Arts & Culture

Carbon by Danny Boyd
Caliber Comics

West Virginia writer and filmmaker Danny Boyd’s latest graphic novel Carbon tells the story of an ancient race of people and their effect on the coal industry thousands of years later as an evil coal baron tries to mine a super form of coal. 

Liz McCormick

Theater has often been a means to convey a particular message. Since ancient times, it has been used to teach lessons, understand important events, tell stories, and provide entertainment for its audience, and one company comes to Charleston this summer to start a dialogue with West Virginia…about water.

Facebook.com

The United Mine Workers of America is joining the coal industry in a rare occasion to oppose proposed regulations meant to curb carbon emissions.  The industry worries the regulations will financially cripple coal’s economy, as well as West Virginia and everyone dependent on a coal job.

With 95 percent of the energy produced in West Virginia coming from coal fired power plants, many within the industry feel the state will be the hardest hit by the new proposal.

Roger Horton, a retired miner from Logan County paints a grim picture already evolving in coal country.

He sees an EPA ignoring its economic impact on countless coal mining families.

Efforts to combat black lung disease draw criticism.

Meet Kentucky banjo player Lee Sexton.

A look at efforts in Kentucky and Pennsylvania to save the birds and bees.

Glynis Board / WVPublic

Over the Memorial Day weekend in north-central West Virginia, a lot of skin was on display in one restaurant. But it might not be the skin you’re thinking about.


Concord University senior runner Shawnee Carnett claimed her sixth All American honor this past weekend. Although Carnett’s last steps in outdoor 800 meter came up a bit short of another national championship, her college track and field career makes her the most decorated athlete ever to hit the halls at Concord University, and Carnett defeated almost all of her competitors on someone else’s turf.


West Virginia Wesleyan College
West Virginia Wesleyan College

  Construction of a new welcome center and several renovation projects are underway at West Virginia Wesleyan College.

The projects are scheduled to be completed in August. The total cost is $7.5 million.

The Exponent Telegram reports that the projects include construction of the O'Roark Nordstorm Welcome Center and renovation of a residence hall and Ross Field. The college also is replacing the roofs on several buildings.

Cecelia Mason / West Virginia Public Broadcasting

Many artists, crafts people and musicians have made Appalachia their home, contributing to the culture and economy. A Morgan County couple is working to document the local arts scene through an online video project called ArtVoiceWV.

Jack Kelly is a retired public television documentary filmmaker. He and his wife Marla Carr moved to Berkeley Springs a little over a year ago.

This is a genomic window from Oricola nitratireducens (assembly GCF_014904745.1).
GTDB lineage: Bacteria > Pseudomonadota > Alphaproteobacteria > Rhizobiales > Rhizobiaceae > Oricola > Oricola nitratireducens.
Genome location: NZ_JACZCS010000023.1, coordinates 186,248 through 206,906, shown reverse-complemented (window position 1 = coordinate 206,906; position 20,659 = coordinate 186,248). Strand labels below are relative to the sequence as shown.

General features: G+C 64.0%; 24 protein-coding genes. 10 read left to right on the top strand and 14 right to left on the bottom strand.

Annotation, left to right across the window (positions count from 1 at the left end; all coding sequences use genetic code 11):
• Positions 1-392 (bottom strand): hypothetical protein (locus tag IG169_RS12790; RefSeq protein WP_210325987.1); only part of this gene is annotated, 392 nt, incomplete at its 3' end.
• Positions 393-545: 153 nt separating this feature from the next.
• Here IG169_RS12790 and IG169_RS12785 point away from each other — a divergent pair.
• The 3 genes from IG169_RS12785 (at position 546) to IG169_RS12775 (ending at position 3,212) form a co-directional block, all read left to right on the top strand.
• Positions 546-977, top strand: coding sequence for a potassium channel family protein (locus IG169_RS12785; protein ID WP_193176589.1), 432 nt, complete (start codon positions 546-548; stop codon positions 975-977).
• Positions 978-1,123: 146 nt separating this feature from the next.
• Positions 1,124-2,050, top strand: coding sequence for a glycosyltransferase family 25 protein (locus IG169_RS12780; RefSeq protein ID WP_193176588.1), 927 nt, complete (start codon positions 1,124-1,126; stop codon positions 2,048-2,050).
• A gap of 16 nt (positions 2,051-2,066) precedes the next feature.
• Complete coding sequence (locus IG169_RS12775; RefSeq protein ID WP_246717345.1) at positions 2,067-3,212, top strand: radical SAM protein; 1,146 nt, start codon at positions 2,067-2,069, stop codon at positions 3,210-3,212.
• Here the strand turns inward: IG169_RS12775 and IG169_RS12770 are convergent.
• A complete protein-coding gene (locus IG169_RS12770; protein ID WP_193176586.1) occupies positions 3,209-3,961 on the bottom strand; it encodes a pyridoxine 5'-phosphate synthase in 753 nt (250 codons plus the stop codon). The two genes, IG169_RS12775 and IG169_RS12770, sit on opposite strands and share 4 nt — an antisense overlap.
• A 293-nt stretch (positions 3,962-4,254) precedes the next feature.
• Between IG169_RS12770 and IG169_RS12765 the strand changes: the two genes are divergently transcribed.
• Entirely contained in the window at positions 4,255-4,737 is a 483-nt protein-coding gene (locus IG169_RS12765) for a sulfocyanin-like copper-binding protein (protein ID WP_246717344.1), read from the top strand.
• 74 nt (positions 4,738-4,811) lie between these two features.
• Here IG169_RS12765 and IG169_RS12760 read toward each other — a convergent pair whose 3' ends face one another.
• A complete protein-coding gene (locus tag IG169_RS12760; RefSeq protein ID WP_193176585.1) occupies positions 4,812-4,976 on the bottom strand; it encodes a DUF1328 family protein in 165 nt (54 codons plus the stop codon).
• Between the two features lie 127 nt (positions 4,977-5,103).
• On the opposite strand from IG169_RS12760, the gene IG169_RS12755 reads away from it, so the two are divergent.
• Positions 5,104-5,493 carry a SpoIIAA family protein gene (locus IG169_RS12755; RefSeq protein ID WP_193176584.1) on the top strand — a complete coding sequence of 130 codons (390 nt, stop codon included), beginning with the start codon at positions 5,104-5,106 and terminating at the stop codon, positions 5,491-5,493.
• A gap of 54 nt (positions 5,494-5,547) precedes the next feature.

Athena!

I just found out that if I were a Greek goddess, I’d be Athena! A proud and insightful warrior.

Or if I’m not Athena, maybe I was a royal queen in ancient Egypt. And this is fascinating—it turns out my aura is blue! These revelations must mean something!

Just take a few, or fifty, Facebook quizzes and you, too, can learn just how fascinating you are. It’s easy. Answer a few inane questions such as what’s your favorite movie or actor and the answer is: you’re Marilyn Monroe or Ryan Gosling!

  A new school library in Wheeling, West Virginia, looks to the future.

Also in West Virginia town of Matewan revisits its violent history.

And an Appalachian couple gives us an inside look at artists and their work.

WVU Gets A Golf Coach

May 22, 2014
WVU Sports Communications / West Virginia University

Sean Covich will be the head coach of the men’s golf program. The golf team will start competing in July 2015, according to a news release.

Covich spent the last three seasons as an assistant coach for the Mississippi State University Bulldogs, a school in the Southeastern Conference.

Men’s golf was actually a varsity sport at WVU from 1933-82.

The reintroduction of men’s golf as a varsity sport will satisfy a requirement from WVU’s Conference, the Big 12, that a school must meet a minimum of six men’s and six women’s sports.

Bison
West Virginia Wildlife Center

The West Virginia Wildlife Center in French Creek has announced its newest resident: a female bison calf. The calf, born Friday, May 2, joins the many animals native to West Virginia that are on display at the Wildlife Center. 

“A bison calf can walk almost immediately after birth, albeit a bit wobbly,” said Rob Silvester, wildlife biologist for the Wildlife Center in a news release. “It will begin to nurse within minutes as well. The calf will nurse for four to six months before beginning to nibble on grass and grain.”

As part of the West Virginia Focus Magazine project called Turn This Town Around, experts with the West Virginia Community Development HUB are helping Matewan focus, pursue, and execute plans to revitalize the town.

Folk Society of Greater Boston

Appalachia has a rich culture and history with music and stories passed down from generation to generation. But sometimes it’s non-natives who are working to document that history so it can be passed on to future generations. This has been the life calling of two folklorists and musicians who now make their home in Elkins, West Virginia, Michael and Carrie Kline.  

Exploring the Natural Gas Industry

What's Next, West Virginia?

May 21, 2014

What's next for West Virginia? That's a question that will be posed to community members at meetings across the state in the coming months.  The West Virginia Center for Civic Life promotes local dialogue to challenge us to talk about problems and find solutions to better the quality of life here.  The center is holding its 18th annual Civic Life Institute at the University of Charleston on June 4 and 5.  The institute will train citizens from across the state to hold and facilitate local meetings to find out what's next for West Virginia.   Center director Betty Knighton and Catherine Moore, an Appalachian Transition Fellow assigned to the project, stopped by our studios to talk with West Virginia Morning host Beth Vorhees about the initiative.


Deer
Scott Baue / U.S. Department of Agriculture

  Voters in five West Virginia counties have restored the right to hunt on private land on Sundays.

Unofficial returns show the measure was approved Tuesday in Braxton, Calhoun, Nicholas, Webster and Wirt counties. Voters in Gilmer and Lewis counties rejected the proposal.

In 2001, lawmakers allowed counties to hold elections on whether to allow Sunday hunting on private lands. The following year, all 41 counties that put the question on their ballots voted to ban it.

Carbon Capture Technology could be the key to using coal cleanly.